You should see the main Menu of your instance now. Somewhere at the bottom you also see which keyPair is associated with your site.

aws EC2 instance overview

Check or activate SSH traffic. You can find the corresponding settings under:
NETWORK & SECURITY > Security Groups….

…click on the Inbound-tab.

SSH should be activated with a Port Range of 22.
And as Source it should show your IP-Adress.

NOTE: If SSH is not there yet, you can add SSH by clicking on Edit -> Add Rule -> and choose SSH from the dropdown. The port defaults to 22 automatically.
For the Source you could use anywhere ( But this means every computer that has your KeyPair could access your server/instance remotely. This is not ideal. BETTER: choose My IP (some-ip-address). You don’t have to know your IP address. It gets filled out automatically. Now only your computer has access to the instance.

FANTASTIC! That was already quite essential.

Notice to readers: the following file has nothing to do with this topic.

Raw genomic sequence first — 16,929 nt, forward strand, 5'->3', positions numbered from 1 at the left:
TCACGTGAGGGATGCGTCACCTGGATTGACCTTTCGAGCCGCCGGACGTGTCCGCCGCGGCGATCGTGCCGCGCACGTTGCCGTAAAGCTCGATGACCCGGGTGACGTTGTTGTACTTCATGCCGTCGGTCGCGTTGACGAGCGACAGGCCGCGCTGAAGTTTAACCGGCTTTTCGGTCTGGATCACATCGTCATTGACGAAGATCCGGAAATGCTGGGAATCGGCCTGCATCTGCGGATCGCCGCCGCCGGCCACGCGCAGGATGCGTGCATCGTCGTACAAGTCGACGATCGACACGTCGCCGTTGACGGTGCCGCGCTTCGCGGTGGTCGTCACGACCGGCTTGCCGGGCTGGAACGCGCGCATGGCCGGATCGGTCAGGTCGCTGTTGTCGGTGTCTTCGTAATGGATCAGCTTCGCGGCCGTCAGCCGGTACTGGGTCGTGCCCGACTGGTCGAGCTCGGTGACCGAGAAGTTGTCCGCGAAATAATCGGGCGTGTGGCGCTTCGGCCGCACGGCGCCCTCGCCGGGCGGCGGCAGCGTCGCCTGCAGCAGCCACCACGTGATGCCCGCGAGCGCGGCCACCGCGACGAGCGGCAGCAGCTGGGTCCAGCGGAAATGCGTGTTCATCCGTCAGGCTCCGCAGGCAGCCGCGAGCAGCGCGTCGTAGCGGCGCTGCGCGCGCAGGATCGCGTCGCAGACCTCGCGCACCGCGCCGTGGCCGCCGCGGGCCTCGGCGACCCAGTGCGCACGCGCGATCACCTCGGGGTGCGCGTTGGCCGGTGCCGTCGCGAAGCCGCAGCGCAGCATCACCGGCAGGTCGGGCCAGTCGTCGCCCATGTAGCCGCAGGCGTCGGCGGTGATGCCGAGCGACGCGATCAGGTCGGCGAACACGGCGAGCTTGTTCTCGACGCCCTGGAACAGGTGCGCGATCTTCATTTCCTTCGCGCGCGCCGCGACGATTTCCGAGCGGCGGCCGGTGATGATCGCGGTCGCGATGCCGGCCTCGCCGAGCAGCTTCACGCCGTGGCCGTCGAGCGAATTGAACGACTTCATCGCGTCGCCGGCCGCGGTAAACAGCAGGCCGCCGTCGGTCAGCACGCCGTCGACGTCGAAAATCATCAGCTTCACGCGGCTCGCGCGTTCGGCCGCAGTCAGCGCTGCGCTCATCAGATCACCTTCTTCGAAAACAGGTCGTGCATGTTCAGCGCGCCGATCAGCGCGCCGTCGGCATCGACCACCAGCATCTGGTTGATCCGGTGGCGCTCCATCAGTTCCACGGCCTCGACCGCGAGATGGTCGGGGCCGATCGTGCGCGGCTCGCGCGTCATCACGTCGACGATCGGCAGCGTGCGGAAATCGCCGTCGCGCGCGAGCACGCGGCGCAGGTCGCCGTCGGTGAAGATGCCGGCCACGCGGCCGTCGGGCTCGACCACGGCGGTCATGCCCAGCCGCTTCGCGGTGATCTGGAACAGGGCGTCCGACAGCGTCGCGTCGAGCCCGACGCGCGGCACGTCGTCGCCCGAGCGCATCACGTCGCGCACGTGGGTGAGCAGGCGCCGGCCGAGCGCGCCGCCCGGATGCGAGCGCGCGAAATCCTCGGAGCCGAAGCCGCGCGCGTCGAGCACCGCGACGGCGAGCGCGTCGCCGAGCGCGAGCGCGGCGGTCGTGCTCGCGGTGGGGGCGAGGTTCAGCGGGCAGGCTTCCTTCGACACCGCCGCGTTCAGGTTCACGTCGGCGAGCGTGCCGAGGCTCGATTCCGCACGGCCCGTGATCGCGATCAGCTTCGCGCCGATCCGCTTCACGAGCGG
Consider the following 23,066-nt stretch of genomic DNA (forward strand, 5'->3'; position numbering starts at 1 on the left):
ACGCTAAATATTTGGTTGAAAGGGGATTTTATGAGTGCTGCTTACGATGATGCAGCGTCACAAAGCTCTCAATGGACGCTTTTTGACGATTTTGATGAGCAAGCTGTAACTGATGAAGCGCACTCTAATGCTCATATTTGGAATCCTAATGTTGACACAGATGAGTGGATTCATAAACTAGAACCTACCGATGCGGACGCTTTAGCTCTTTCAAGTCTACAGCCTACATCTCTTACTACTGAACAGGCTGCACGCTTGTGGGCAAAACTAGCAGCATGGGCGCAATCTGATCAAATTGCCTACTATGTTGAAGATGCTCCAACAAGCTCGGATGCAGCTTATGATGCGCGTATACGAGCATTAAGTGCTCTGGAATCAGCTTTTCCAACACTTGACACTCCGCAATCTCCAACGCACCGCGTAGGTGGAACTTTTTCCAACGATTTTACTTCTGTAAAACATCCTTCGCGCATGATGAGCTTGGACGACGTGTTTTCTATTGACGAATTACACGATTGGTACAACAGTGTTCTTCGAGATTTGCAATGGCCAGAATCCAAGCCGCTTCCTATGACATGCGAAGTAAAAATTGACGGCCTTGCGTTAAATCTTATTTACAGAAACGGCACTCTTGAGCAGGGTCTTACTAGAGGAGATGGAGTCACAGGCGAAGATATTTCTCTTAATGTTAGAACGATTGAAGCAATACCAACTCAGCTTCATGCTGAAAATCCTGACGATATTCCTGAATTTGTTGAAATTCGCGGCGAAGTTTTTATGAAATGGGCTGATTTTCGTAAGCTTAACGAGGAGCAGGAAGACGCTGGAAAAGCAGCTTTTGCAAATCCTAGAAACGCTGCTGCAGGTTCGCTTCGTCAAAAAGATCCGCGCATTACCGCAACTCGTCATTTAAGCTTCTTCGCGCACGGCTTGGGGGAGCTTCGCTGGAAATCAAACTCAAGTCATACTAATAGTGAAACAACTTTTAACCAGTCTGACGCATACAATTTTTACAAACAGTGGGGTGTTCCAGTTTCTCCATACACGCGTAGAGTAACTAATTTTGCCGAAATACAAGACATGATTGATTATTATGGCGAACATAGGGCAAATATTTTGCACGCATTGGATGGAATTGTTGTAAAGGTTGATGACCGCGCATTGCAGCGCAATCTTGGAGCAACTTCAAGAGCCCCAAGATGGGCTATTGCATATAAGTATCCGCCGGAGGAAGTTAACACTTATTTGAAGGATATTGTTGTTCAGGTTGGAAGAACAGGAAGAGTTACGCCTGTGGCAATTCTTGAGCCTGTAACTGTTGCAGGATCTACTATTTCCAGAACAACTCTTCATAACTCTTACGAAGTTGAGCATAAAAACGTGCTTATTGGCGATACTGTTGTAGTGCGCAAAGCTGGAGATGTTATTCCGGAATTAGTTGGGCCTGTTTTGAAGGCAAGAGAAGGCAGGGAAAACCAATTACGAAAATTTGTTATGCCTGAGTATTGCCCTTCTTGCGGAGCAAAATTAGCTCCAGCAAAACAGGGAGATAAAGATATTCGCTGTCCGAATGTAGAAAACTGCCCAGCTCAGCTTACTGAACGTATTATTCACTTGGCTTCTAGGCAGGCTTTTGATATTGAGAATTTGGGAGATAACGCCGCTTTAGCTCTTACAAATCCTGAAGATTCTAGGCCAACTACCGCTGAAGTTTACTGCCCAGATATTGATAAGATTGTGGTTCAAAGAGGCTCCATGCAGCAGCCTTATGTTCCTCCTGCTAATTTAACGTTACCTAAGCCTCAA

2. Access your Instance through the Secure Shell

Open a terminal window.
Navigate to the place where your KeyPair-file resides.
It needs a certain set of permissions. Therefore run the following command:

command: read/write permissions (for owner)

This command defines that the file can be read and being written to, only by the owner of the file (e.g. root-user).

Now connect to your server by executing the following ssh command in your terminal:

ssh command to connect to remote server

Your SSH client will most likely ask you to confirm the server’s host key and add it to the cache before connecting. Accept this request by typing “Yes”.

You should be logged in to your server and see something like this in the terminal:

Bitnami server login-welcome page (photo from:

NOTE: If this doesn’t work, try resetting your “MyIp-Adress” in your SSH inbound traffic settings in the AWS dashboard (as described above). This has thrown me a couple of times, because it seems I have a dynamic IP-address. And if it has changed, the server thinks someone else is trying to connect and will deny the access.

3. Get your SSL Certificate

We assume you are logged in to your server now, via your terminal.
If your site/blog is based on the Bitnami-stack you should be on an Ubuntu Linux distribution. But if you like, you can double check that by typing:

cat /etc/os-release